Let freedom ring!

Right? Yeah, no.


King’s dream is far from being actualized and is actually a dream deferred as Langston Hughes once called it. We have a lot of work to do and a long way to go before we hear the bells of freedom ring. So what are we to do about this? As educators, it is up to us to ensure that we are providing students with a full and accurate account of history so that they can learn from the past and create a new future. (If you don’t know what the Sankofa principle is – check out our post on it and do more research!)

Martin Luther King Jr. – The Pacifist.
The mainstream media/White America often paints MLK as a docile man who championed justice through a strictly peaceful and non-violent way. They boast about King’s peaceful methods, winning him a Nobel Peace Prize in 1964 and thus becoming the youngest person to receive this honor. They are also quick to post quotes like, “Darkness cannot drive out darkness; only light can do that. Hate cannot drive out hate; only love can do that” and “I have decided to stick with love. Hate is too great of a burden to bear.” Why? Because these accolades and words serve to reinforce a reductionist and safe ideology of King as a loving, peaceful man who just wanted people of all backgrounds to get along. Yes, Martin Luther King Jr. advocated for brotherhood and peaceful methods of protest and demonstrations and cautioned the Black community against using violence, as is evident from his “I Have a Dream” speech:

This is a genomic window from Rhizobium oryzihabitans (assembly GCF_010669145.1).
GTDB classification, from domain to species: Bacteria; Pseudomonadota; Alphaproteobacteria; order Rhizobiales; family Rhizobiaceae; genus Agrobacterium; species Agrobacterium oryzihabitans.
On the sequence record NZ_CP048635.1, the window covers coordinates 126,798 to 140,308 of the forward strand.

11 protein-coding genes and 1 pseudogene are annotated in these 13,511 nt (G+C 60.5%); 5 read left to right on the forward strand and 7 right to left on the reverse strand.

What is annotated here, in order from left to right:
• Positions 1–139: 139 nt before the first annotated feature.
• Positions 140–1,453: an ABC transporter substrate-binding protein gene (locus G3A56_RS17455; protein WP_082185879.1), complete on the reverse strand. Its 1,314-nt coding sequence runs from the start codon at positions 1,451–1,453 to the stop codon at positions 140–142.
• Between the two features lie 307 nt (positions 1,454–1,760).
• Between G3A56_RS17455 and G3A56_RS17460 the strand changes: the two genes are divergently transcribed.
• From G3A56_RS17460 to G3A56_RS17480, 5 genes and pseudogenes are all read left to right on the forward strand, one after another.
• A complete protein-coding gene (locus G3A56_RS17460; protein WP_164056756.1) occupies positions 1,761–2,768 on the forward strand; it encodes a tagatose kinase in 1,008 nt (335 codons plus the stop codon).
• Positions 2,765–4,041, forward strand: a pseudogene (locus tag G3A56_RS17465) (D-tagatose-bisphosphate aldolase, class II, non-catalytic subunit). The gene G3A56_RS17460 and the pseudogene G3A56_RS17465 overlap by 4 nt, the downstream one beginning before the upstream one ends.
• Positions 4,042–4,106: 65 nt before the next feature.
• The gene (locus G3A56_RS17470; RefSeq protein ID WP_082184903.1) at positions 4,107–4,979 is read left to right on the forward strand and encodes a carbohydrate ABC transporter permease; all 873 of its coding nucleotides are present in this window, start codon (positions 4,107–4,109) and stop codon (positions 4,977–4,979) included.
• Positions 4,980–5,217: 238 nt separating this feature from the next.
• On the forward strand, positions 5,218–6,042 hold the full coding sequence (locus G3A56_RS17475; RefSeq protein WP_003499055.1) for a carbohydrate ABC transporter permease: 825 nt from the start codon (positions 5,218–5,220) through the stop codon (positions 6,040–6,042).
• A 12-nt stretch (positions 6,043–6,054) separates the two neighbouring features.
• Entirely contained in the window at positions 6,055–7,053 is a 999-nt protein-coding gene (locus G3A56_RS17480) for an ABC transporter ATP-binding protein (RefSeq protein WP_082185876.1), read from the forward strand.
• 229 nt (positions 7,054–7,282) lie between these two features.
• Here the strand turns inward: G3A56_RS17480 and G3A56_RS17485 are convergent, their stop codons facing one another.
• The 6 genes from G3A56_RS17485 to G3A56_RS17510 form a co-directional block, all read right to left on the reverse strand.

We must forever conduct our struggle on the high plane of dignity and discipline. We must not allow our creative protest to degenerate into physical violence… The marvelous new militancy which has engulfed the Negro community must not lead us to a distrust of all white people, for many of our white brothers, as evidenced by their presence here today, have come to realize that their destiny is tied up with our destiny. They have come to realize that their freedom is inextricably bound to our freedom. We cannot walk alone.